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John Cornyn announces he’s running for Senate GOP leader

Sen. John Cornyn, R-Texas, is seen from below, surrounded by reporters and microphones.
J. Scott Applewhite
Sen. John Cornyn, R-Texas, is surrounded by reporters as he heads to the chamber at the Capitol in Washington, Feb. 7, 2024. Cornyn has informed his colleagues that he intends to run for Senate Republican leader. He's the first senator to announce a campaign after Sen. Mitch McConnell said on Wednesday that he'll step down from the post in November.

WASHINGTON — U.S. Sen. John Cornyn officially announced Thursday he is running to lead the Senate Republican Conference.

“I am asking my Republican colleagues to give me the opportunity to succeed Leader [Mitch] McConnell. I have learned a lot during my time both in and out of Senate leadership,” Cornyn said in a statement. “Throughout my time I’ve built a track record of listening to colleagues and seeking consensus, while leading the fight to stop bad policies that are harmful to our nation and the conservative cause.”

Republicans will elect their leadership for 2025 and 2026 in November after the national general election.

Cornyn’s announcement comes a day after McConnell announced he would not seek another term as Republican leader. McConnell is the longest serving Senate leader of either party. Cornyn is a close McConnell ally and spent six years as the number two Republican from 2013-2019. It’s expected that Cornyn would continue in McConnell’s tradition of principled pragmatism to pass legislation amid a broader push by conservatives to adhere to strict party purity.

He demonstrated bipartisan chops in negotiating the first major gun safety bill in decades after the Robb Elementary shooting in Uvalde and the CHIPS and Science Act, meant to help boost the U.S. semiconductor industry in the face of rising competition from China.

That reputation has already attracted some detractors, including Texas Attorney General Ken Paxton, who would not rule out a run against Cornyn in his 2026 Senate primary. Paxton blasted Cornyn for not backing him in his impeachment by the Texas state House and for openly showing concern over Paxton’s legal woes. Cornyn was Texas attorney general from 1999 to 2002.

Paxton called Cornyn an “anti-Trump, anti-gun” senator on social media Wednesday night. He added that Texans “deserve better” because Cornyn “will be focused on his highly competitive primary campaign in 2026.”

Cornyn tersely responded: “Hard to run from prison, Ken,” in a nod at Paxton’s felony indictment for securities fraud and an ongoing federal investigation into allegations of abuse in office.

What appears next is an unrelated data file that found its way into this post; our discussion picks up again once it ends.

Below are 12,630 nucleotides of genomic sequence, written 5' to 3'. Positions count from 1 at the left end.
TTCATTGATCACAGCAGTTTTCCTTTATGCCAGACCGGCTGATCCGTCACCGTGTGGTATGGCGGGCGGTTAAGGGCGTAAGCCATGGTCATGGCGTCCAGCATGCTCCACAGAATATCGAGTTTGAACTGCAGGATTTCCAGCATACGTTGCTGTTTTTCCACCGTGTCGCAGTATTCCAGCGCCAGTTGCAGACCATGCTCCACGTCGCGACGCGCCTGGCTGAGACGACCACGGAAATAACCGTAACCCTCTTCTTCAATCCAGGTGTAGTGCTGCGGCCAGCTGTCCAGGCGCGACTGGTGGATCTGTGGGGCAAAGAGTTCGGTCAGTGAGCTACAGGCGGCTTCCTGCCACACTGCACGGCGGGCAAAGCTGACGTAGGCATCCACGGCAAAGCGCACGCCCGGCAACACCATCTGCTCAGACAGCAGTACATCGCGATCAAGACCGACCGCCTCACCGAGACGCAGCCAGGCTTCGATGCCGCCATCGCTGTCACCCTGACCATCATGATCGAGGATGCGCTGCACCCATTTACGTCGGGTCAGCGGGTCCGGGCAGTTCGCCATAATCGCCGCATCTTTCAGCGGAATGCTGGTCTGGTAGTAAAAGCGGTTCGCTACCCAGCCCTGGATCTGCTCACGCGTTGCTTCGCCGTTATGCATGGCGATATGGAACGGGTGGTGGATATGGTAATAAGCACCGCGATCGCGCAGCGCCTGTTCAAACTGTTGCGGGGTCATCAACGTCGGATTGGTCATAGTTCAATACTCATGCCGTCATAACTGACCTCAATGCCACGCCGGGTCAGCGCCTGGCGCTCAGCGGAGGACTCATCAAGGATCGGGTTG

Despite his criticism from the right, Cornyn is by no means a moderate. He has faithfully voted with his party and advocated conservative causes in the judiciary, on the border and in U.S. interests overseas. He voted with then-President Donald Trump 92% of the time, despite later expressing personal misgivings with Trump’s electability. He endorsed Trump in 2016 and 2020 as well as in this year’s primary.

Cornyn said as leader, he would try to unify the disparate factions within the Republican Party, which have recently become a growing challenge to McConnell’s leadership.

“I believe the Senate is broken - that is not news to anyone. The good news is that it can be fixed, and I intend to play a major role in fixing it,” Cornyn said in his statement. “We will improve communication, increase transparency, and ensure inclusion of every Member’s expertise and opinion. … And we will return power back to our members; there will be no more backroom deals or forced votes on bills without adequate time for review, debate, and amendment.”

Cornyn has long made it clear he wants McConnell’s job. He has built strong relationships in the Senate by sharing his prolific fundraising with other Republicans and working across the aisle on major legislative deals.

Cornyn was the top Senate Republican fundraiser in the 2022 cycle other than McConnell and Sen. Rick Scott, who was then chair of the National Republican Senatorial Committee. Cornyn was also ranked the most effective Republican senator of the 2021-2023 session of Congress by the nonpartisan Center for Effective Lawmaking at Vanderbilt University and the University of Virginia.

Two other Republicans with leadership experience, current Minority Whip John Thune of South Dakota and Republican Conference Chair John Barrasso of Wyoming, have also hinted interest in the job.

Cornyn was term-limited out of being Republican whip but has remained close to Republican leadership. He and McConnell kept an open line when McConnell suffered numerous health scares last year that amplified talk of the Kentuckian’s succession.

This article originally appeared in The Texas Tribune at